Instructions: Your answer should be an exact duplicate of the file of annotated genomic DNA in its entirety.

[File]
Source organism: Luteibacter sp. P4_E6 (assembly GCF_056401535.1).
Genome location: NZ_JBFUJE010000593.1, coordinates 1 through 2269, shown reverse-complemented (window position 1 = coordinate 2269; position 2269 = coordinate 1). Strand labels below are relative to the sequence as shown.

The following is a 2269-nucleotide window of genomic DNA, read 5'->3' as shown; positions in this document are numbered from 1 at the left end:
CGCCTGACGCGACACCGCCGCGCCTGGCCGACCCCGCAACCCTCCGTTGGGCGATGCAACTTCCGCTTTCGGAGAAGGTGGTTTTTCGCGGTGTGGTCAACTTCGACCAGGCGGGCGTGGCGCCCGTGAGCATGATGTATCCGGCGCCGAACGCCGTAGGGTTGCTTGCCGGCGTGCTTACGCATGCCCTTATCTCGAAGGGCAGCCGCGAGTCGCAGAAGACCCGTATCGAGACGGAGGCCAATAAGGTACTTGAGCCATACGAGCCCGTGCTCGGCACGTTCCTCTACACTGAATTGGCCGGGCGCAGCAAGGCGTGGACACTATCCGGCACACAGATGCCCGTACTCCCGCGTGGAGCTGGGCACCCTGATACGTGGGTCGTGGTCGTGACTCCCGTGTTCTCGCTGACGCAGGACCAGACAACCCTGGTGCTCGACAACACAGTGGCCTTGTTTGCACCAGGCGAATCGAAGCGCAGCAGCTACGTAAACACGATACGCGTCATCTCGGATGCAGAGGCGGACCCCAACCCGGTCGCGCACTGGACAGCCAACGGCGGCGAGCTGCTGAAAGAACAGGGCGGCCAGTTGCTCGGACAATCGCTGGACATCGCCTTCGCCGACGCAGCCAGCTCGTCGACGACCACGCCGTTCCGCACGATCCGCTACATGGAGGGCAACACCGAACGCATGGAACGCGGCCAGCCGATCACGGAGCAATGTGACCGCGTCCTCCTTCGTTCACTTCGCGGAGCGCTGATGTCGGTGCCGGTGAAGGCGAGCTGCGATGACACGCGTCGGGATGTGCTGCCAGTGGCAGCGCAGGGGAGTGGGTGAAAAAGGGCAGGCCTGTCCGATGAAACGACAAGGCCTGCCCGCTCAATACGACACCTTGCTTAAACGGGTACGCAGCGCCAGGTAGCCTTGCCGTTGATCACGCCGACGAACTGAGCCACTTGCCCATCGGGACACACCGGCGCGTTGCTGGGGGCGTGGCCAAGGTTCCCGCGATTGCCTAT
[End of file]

Source organism: Luteibacter sp. P4_E6 (assembly GCF_056401535.1).
Genome location: NZ_JBFUJE010000593.1, coordinates 1 through 2269, shown reverse-complemented (window position 1 = coordinate 2269; position 2269 = coordinate 1). Strand labels below are relative to the sequence as shown.

The following is a 2269-nucleotide window of genomic DNA, read 5'->3' as shown; positions in this document are numbered from 1 at the left end:
CGCCTGACGCGACACCGCCGCGCCTGGCCGACCCCGCAACCCTCCGTTGGGCGATGCAACTTCCGCTTTCGGAGAAGGTGGTTTTTCGCGGTGTGGTCAACTTCGACCAGGCGGGCGTGGCGCCCGTGAGCATGATGTATCCGGCGCCGAACGCCGTAGGGTTGCTTGCCGGCGTGCTTACGCATGCCCTTATCTCGAAGGGCAGCCGCGAGTCGCAGAAGACCCGTATCGAGACGGAGGCCAATAAGGTACTTGAGCCATACGAGCCCGTGCTCGGCACGTTCCTCTACACTGAATTGGCCGGGCGCAGCAAGGCGTGGACACTATCCGGCACACAGATGCCCGTACTCCCGCGTGGAGCTGGGCACCCTGATACGTGGGTCGTGGTCGTGACTCCCGTGTTCTCGCTGACGCAGGACCAGACAACCCTGGTGCTCGACAACACAGTGGCCTTGTTTGCACCAGGCGAATCGAAGCGCAGCAGCTACGTAAACACGATACGCGTCATCTCGGATGCAGAGGCGGACCCCAACCCGGTCGCGCACTGGACAGCCAACGGCGGCGAGCTGCTGAAAGAACAGGGCGGCCAGTTGCTCGGACAATCGCTGGACATCGCCTTCGCCGACGCAGCCAGCTCGTCGACGACCACGCCGTTCCGCACGATCCGCTACATGGAGGGCAACACCGAACGCATGGAACGCGGCCAGCCGATCACGGAGCAATGTGACCGCGTCCTCCTTCGTTCACTTCGCGGAGCGCTGATGTCGGTGCCGGTGAAGGCGAGCTGCGATGACACGCGTCGGGATGTGCTGCCAGTGGCAGCGCAGGGGAGTGGGTGAAAAAGGGCAGGCCTGTCCGATGAAACGACAAGGCCTGCCCGCTCAATACGACACCTTGCTTAAACGGGTACGCAGCGCCAGGTAGCCTTGCCGTTGATCACGCCGACGAACTGAGCCACTTGCCCATCGGGACACACCGGCGCGTTGCTGGGGGCGTGGCCAAGGTTCCCGCGATTGCCTAT